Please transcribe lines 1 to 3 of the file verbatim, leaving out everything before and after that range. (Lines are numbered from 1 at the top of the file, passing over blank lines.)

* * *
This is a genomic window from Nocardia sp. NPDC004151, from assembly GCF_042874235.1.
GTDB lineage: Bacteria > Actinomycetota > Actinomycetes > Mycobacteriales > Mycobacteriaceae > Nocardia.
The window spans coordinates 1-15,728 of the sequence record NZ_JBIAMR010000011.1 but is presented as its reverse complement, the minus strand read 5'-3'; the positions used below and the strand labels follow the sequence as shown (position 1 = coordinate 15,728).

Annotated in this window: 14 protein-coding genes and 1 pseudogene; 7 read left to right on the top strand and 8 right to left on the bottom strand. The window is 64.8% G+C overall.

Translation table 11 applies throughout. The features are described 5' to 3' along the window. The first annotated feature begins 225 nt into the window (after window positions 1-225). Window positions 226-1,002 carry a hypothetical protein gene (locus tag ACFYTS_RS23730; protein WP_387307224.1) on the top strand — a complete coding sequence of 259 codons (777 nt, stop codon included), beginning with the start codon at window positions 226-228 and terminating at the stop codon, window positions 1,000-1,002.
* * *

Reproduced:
This is a genomic window from Nocardia sp. NPDC004151, from assembly GCF_042874235.1.
GTDB lineage: Bacteria > Actinomycetota > Actinomycetes > Mycobacteriales > Mycobacteriaceae > Nocardia.
The window spans coordinates 1-15,728 of the sequence record NZ_JBIAMR010000011.1 but is presented as its reverse complement, the minus strand read 5'-3'; the positions used below and the strand labels follow the sequence as shown (position 1 = coordinate 15,728).